01-03-2015 Ideas competition for Urban Intensification
Münster is a popular city; by the year 2030 estimates put the number of new residents at 30,000. However, housing options are becoming more and more limited.Prices and rents are rising. Increasingly, urban site development is becoming a hot topic and innovative housing solutions are being desperately sought. The city is growing and can look forward to an intensified urban future. The ideas competition,Wohnort Stadt, examines the future of urban housing in Münster. (extract from the competition brief)
The competition was organised by Prof. Kirsten Schemel and Prof. Joachim Schultz-Granberg and came into being in collaboration with the City of Münster and the LBS. Students from universities throughout Germany submitted 21 carefully conceived designs. Participants were asked to develop design strategies coupled with images illustrating the future neighbourhoods and sustainable ways of living. The competition was looking for solutions to three different but interrelated aspects of Munster’s urban development: firstly, an exploration of spatial potentials in various areas; next, the creation of an integrated design strategy; and, finally, an image as seen from the perspective of a future inhabitant. Of particular importance was the compatibility of the project with the existing fabric from the point of view of a resident or neighbour so suggestions needed to be easy to integrate. The competition was organised with the help of Competitionline. You can find a detailed breakdown of the entries and participants here.
The submissions displayed a wide range of design proposals that stimulated exciting discussions among the panel of judges, which was made up of external architects and planners as well as representatives of the city. The main criteria on which the entries were judged were their urban and architectural design ideas and their compatibility with existing urban structures, plus the innovative power of the proposals with regard to new dwellings typologies. After intensive discussions, two winners, as well as three entries singled out for special mention, were selected under the guidance of the chairman of the judging panel Prof. Ralf Pasel of the University of Technology Berlin.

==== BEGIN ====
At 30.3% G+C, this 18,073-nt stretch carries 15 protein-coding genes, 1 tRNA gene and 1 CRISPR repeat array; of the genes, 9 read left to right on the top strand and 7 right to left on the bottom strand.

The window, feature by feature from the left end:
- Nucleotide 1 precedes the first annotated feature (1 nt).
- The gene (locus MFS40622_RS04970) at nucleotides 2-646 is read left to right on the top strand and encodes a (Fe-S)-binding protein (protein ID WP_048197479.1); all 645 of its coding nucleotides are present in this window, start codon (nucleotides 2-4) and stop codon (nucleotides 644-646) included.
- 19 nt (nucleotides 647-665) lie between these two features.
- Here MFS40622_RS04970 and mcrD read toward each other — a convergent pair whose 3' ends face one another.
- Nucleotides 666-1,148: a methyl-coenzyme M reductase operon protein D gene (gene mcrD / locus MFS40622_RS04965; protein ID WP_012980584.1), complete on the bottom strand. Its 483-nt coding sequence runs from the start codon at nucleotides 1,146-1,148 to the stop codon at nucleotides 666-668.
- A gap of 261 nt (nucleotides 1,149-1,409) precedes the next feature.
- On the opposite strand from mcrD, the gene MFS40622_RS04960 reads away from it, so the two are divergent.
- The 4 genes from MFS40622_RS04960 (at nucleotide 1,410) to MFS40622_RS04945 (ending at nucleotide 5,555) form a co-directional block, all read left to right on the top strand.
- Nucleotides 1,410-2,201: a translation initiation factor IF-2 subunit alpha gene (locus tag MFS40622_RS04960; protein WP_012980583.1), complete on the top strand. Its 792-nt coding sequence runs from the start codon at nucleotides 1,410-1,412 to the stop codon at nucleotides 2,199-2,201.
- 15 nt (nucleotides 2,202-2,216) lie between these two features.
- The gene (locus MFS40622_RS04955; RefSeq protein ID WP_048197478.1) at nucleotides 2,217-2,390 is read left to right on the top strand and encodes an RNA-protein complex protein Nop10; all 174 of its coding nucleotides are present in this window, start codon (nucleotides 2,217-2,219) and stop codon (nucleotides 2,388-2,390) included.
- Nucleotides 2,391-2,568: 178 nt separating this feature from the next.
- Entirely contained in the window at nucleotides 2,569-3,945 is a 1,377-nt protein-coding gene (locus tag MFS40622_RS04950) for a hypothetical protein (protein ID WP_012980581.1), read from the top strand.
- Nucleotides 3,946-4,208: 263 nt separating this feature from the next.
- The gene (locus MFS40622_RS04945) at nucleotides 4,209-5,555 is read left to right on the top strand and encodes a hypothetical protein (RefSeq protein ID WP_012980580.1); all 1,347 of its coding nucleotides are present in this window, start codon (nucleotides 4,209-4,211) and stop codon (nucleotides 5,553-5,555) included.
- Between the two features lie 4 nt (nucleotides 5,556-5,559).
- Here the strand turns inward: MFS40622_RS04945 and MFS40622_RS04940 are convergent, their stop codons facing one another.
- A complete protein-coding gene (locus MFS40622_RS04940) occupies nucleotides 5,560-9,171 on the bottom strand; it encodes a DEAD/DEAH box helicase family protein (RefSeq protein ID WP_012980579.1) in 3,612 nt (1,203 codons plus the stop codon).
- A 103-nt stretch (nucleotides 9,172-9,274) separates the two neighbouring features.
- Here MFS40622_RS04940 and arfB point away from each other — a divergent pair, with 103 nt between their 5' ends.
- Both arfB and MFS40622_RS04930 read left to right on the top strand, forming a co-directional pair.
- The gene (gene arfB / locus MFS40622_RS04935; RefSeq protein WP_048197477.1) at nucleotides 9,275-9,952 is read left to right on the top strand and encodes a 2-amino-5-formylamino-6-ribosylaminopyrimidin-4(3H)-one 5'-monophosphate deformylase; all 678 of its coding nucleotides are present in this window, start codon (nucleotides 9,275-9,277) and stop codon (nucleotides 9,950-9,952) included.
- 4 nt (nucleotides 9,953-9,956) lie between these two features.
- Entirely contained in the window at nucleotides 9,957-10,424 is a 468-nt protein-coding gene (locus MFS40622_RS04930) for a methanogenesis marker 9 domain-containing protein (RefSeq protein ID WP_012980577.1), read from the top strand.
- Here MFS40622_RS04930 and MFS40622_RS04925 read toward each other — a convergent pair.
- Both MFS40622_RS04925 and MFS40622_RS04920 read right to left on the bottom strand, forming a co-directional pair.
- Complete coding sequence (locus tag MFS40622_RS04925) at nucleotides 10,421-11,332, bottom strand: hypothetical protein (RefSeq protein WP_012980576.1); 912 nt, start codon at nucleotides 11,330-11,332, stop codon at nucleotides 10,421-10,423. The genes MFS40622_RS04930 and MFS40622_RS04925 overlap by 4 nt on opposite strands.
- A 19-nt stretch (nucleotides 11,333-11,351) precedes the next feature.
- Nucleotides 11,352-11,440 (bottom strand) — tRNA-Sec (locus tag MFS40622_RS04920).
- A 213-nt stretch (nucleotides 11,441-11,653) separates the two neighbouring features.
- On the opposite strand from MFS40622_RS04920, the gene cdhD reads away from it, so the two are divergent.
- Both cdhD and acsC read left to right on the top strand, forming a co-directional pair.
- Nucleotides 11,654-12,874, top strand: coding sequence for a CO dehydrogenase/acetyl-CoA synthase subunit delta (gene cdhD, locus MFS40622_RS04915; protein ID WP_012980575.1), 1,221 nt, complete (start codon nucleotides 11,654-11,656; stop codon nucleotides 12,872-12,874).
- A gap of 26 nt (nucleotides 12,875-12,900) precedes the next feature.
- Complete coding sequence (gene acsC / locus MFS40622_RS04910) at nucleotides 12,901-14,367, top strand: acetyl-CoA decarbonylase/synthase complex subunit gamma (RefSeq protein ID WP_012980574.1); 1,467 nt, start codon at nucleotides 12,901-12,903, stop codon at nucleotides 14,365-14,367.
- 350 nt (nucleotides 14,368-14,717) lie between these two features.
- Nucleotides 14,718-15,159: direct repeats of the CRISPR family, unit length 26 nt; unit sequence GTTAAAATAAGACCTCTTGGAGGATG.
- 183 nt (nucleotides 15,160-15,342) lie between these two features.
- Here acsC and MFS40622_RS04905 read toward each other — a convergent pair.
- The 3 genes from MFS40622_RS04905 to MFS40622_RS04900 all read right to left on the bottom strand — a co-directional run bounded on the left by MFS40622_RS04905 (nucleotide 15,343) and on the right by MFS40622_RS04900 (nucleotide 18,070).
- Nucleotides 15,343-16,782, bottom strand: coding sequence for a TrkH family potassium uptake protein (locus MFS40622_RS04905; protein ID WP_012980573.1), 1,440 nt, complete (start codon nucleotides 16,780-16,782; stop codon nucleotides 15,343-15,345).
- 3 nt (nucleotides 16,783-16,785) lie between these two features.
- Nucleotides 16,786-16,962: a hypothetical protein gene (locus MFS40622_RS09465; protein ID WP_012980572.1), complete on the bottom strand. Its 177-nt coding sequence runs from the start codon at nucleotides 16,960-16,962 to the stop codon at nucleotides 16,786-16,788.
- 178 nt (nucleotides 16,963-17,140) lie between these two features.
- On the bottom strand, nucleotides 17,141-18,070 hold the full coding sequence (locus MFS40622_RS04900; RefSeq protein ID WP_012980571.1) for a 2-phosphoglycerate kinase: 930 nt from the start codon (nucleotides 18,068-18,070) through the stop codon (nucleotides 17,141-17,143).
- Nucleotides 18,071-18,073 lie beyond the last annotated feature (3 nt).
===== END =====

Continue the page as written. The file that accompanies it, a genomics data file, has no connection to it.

Using the prize-winning project Urban Cluster, Munster’s outskirts will be redeveloped. Von-Esmarch-Straße will mark the beginning of a new urban transition zone at the edge of the city. The site of the former British settlement is being redesigned to create independent building clusters integrated into the existing tree cover. Each cluster will be carefully positioned to facilitate good connections with all the adjoining city areas and high-quality urban spaces will be generated there and in the spaces between. The inner core of the new installation will become an atmospheric, urban centrepiece, an inviting place for many leisure activities close to home.
Different typologies, from apartment buildings with balcony access facing the (lively) street to town houses, form a shared centre and different neighbourhoods. This entry provides answers to urgent questions around affordable living for both individuals and families as well as around new types of communal, neighbourhood living. The panel were extremely impressed by the completeness, precision and poetic development of the design.
Our congratulations to Thomas Bergerbusch, Stefan Degott und Marlen Lulu Sartorius!
Another prize-winning project, Kollektiv Gartenstraße, involves urban intensification in zones and properties directly adjacent to a former prison. The entry proposes a secure setting for the development of buildings in the city. The elevation seems independent and vivid while the relationship between public, semi-public and private spaces appears both coherent and sophisticated. In this project, the prison court remains in the background as a “secret garden”, while large adjoining green spaces are either preserved or created.
Our congratulations to Patrick Gläßner und Titus Wiehagen!